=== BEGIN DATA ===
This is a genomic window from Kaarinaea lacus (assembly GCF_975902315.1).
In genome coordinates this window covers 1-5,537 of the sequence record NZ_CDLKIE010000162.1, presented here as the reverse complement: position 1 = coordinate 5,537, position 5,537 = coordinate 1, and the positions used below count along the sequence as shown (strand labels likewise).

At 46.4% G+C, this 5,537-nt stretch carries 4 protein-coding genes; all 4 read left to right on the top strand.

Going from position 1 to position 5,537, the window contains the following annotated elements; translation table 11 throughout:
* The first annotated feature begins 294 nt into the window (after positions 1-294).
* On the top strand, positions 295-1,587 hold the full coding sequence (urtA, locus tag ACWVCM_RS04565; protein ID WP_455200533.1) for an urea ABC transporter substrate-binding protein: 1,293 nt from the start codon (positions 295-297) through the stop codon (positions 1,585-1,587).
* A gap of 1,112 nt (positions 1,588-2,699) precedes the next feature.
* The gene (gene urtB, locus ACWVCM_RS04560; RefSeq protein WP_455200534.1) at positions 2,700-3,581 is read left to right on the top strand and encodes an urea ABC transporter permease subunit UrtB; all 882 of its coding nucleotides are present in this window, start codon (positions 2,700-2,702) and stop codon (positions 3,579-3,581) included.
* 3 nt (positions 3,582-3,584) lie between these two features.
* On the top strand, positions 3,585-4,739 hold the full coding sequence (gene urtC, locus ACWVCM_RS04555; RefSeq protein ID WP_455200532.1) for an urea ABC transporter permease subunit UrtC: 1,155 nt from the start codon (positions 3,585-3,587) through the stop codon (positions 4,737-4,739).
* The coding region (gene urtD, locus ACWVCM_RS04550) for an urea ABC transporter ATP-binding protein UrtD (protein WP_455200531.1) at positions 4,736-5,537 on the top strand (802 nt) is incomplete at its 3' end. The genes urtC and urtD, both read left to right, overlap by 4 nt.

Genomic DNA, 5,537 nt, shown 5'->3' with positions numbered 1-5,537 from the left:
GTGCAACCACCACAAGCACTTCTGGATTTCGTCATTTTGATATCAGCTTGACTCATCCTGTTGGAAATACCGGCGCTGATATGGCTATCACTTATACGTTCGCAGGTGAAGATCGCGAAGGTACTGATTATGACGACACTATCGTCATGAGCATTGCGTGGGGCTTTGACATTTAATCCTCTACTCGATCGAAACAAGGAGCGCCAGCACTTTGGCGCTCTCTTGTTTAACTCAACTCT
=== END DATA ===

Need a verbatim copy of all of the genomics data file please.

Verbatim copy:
This is a genomic window from Kaarinaea lacus (assembly GCF_975902315.1).
In genome coordinates this window covers 1-5,537 of the sequence record NZ_CDLKIE010000162.1, presented here as the reverse complement: position 1 = coordinate 5,537, position 5,537 = coordinate 1, and the positions used below count along the sequence as shown (strand labels likewise).

At 46.4% G+C, this 5,537-nt stretch carries 4 protein-coding genes; all 4 read left to right on the top strand.

Going from position 1 to position 5,537, the window contains the following annotated elements; translation table 11 throughout:
* The first annotated feature begins 294 nt into the window (after positions 1-294).
* On the top strand, positions 295-1,587 hold the full coding sequence (urtA, locus tag ACWVCM_RS04565; protein ID WP_455200533.1) for an urea ABC transporter substrate-binding protein: 1,293 nt from the start codon (positions 295-297) through the stop codon (positions 1,585-1,587).
* A gap of 1,112 nt (positions 1,588-2,699) precedes the next feature.
* The gene (gene urtB, locus ACWVCM_RS04560; RefSeq protein WP_455200534.1) at positions 2,700-3,581 is read left to right on the top strand and encodes an urea ABC transporter permease subunit UrtB; all 882 of its coding nucleotides are present in this window, start codon (positions 2,700-2,702) and stop codon (positions 3,579-3,581) included.
* 3 nt (positions 3,582-3,584) lie between these two features.
* On the top strand, positions 3,585-4,739 hold the full coding sequence (gene urtC, locus ACWVCM_RS04555; RefSeq protein ID WP_455200532.1) for an urea ABC transporter permease subunit UrtC: 1,155 nt from the start codon (positions 3,585-3,587) through the stop codon (positions 4,737-4,739).
* The coding region (gene urtD, locus ACWVCM_RS04550) for an urea ABC transporter ATP-binding protein UrtD (protein WP_455200531.1) at positions 4,736-5,537 on the top strand (802 nt) is incomplete at its 3' end. The genes urtC and urtD, both read left to right, overlap by 4 nt.

Genomic DNA, 5,537 nt, shown 5'->3' with positions numbered 1-5,537 from the left:
GTGCAACCACCACAAGCACTTCTGGATTTCGTCATTTTGATATCAGCTTGACTCATCCTGTTGGAAATACCGGCGCTGATATGGCTATCACTTATACGTTCGCAGGTGAAGATCGCGAAGGTACTGATTATGACGACACTATCGTCATGAGCATTGCGTGGGGCTTTGACATTTAATCCTCTACTCGATCGAAACAAGGAGCGCCAGCACTTTGGCGCTCTCTTGTTTAACTCAACTCT